Car driving accident hazard during Autumn and Fall

joeldgreat By joeldgreat, 19th Nov 2010 | Follow this author | RSS Feed
Posted in Wikinut>Guides>Transport>Cars

Here are my list of some tips to prevent accidents while driving in autumn and fall.

1. Foresight can help you navigate the autumnal pea soup

As the days get shorter, the accident rate soars. Some of the most frequent causes of accident are little or no safety distance on wet roads, reduced concentration and, most importantly, fog-hampered visibility. A lot can be done, though, to considerably reduce the risk of an accident. We have compiled a few tips for dealing with foggy weather:

• Adapt your driving speed to visibility in other words, if visibility is poor let up on the gas pedal.
• The safety distance to the vehicle in front of you should inversely correlate to your visibility range, more or less. This is the only way to make sure you’ll have enough time to react if the car up ahead brakes suddenly.
• Switch on your dimmed headlights as soon as you notice a reduction in visibility. If a conspicuously large number of vehicles approaching you in the opposite lane have their lights on, it probably means that visibility is very likely worse up ahead.
• Use fog tail lights only for visibility under fifty meters. They tend to blind traffic behind you.
• Also use fog lights if visibility is poor.
• Concentrate on driving. Talking on the phone is a major distraction and should thus be avoided.
• Treat yourself to a break, even if you’re in a hurry. It will help you concentrate better, especially when doing long hauls in foggy conditions.

2. Rear fog lights most deserving of your attention

Unlike front fog lights, which should be turned on as soon as visibility gets poorer, use of the rear fog lights is permitted only when visibility has been reduced to less than fifty meters. This is because the luminosity of the rear fog lights is thirty times more intense than that of the rear lights.

For visibility greater than fifty meters, the rear fog lights are very likely to blind motorists following along behind. The reflective guide poles along the motorway are a big help in estimating the visibility range. They are positioned at intervals of fifty meters. Nowadays rear fog lights are mandatory equipment on all vehicles. The lights themselves have been around since 1967. As late as 1970, 3000 accidents were due to poor visibility on account of fog. Twenty years later a federal agency for highway registered only 1457 such accidents.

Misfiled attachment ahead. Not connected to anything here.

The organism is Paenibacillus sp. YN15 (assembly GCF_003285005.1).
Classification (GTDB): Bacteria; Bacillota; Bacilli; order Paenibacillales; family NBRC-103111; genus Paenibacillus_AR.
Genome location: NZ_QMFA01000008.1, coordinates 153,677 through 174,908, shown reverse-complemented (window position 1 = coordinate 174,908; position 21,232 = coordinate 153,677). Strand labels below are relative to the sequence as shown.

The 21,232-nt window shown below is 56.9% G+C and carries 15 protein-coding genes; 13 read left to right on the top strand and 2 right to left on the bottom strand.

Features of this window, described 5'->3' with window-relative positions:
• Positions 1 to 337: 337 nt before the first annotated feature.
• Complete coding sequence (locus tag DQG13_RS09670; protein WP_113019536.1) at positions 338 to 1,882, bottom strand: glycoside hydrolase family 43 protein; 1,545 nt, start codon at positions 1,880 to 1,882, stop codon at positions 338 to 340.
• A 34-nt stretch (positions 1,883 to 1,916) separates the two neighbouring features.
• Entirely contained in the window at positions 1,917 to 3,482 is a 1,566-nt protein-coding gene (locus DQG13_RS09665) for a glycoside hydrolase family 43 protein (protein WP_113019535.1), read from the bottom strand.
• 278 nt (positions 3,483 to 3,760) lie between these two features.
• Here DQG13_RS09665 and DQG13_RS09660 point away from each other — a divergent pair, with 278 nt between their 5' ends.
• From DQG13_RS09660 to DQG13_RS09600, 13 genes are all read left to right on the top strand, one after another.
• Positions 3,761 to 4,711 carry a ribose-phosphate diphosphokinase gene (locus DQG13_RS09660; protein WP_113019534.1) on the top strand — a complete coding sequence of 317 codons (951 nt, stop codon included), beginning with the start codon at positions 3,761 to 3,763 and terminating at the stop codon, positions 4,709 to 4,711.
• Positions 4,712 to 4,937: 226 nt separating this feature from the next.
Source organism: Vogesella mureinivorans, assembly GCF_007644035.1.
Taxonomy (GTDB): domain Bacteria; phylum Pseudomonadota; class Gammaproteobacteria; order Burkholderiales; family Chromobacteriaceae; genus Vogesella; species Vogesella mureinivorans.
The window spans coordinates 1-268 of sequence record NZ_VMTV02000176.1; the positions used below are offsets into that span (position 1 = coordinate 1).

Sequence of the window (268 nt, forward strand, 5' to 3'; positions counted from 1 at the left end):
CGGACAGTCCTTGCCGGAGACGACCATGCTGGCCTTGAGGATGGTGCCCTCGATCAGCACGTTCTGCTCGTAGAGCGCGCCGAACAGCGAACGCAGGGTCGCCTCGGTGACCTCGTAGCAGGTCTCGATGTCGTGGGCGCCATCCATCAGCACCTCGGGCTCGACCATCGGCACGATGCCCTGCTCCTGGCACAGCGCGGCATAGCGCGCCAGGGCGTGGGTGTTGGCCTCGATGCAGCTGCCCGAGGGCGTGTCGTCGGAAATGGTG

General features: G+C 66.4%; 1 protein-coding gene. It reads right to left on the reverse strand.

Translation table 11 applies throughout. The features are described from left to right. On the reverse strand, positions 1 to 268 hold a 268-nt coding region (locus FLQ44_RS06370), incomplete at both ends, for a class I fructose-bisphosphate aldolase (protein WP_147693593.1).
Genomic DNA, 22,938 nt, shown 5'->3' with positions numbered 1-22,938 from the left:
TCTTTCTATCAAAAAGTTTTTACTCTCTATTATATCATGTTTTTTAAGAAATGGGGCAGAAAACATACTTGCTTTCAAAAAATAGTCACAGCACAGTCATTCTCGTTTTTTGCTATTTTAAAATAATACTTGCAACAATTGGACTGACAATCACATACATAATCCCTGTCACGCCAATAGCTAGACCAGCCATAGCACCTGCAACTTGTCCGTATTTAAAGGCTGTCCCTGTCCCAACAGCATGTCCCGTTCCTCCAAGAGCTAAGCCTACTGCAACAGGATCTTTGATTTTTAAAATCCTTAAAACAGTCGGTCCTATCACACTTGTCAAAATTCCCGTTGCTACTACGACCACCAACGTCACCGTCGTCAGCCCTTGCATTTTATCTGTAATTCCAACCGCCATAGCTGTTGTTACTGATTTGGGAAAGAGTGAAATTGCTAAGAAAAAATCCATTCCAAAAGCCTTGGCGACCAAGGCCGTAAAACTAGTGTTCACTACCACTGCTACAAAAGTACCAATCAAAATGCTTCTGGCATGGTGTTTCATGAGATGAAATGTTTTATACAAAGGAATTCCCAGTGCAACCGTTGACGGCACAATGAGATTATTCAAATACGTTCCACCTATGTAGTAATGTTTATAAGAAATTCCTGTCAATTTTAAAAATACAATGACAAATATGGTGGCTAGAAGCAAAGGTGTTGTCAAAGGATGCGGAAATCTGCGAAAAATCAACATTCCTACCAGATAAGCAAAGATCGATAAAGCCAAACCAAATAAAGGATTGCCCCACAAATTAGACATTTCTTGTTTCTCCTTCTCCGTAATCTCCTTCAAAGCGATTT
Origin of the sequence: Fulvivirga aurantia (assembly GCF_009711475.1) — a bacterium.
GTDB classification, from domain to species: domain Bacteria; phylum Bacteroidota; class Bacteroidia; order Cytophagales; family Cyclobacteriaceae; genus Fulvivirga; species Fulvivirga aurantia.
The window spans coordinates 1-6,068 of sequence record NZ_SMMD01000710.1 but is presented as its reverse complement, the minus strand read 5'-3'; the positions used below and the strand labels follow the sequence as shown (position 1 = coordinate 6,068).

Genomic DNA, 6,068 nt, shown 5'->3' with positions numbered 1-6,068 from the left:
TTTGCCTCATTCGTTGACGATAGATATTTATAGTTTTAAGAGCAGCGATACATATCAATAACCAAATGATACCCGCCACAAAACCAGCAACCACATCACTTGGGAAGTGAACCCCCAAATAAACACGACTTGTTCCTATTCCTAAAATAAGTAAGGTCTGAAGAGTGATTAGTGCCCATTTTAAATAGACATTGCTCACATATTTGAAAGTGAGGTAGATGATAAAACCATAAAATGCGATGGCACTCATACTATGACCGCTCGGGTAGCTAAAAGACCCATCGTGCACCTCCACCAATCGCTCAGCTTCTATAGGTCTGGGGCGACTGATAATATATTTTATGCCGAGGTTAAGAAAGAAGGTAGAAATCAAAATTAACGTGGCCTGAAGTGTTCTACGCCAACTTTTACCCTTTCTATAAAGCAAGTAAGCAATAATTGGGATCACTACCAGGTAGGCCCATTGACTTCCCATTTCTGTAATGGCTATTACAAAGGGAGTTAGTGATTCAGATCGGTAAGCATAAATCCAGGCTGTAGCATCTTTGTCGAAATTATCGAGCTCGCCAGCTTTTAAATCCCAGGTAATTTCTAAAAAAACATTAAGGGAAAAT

3. Wet leaves and rain

Accident hazards in the fall. Many tree leaves are still clinging to the branches along the traffic routes, but with the first change in weather, foliage can turn into a major hazard on wet and slippery roads. Wet leaves and poor visibility during rainy weather are some of the most common causes of accidents.

So the first rule is to maintain a greater distance to the vehicle ahead. The rule of thumb "distance one half of speedometer reading" no longer applies for such weather conditions. If the vehicle is not equipped with ABS, extra care is required when applying the brake pedal. Should the wheels lock, release the brake briefly so that you can steer once again.

Caution on the road is advisable not only in the country but also in the city, where the car can start to skid when braking due to wet leaves that collect in the gutter. It is never too early to switch to winter tires when the weather turns messy.

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Accidents, Car, Car Accident, Driving, Driving A Car, Driving In Autumn, Driving In Fall, Driving Safety Tips, Driving Tips, Fog Lights

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author avatar joeldgreat
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author avatar jojomen
5th Dec 2010 (#)

i drive mostly at dawn where fogs is very thick at times, good tips about it.

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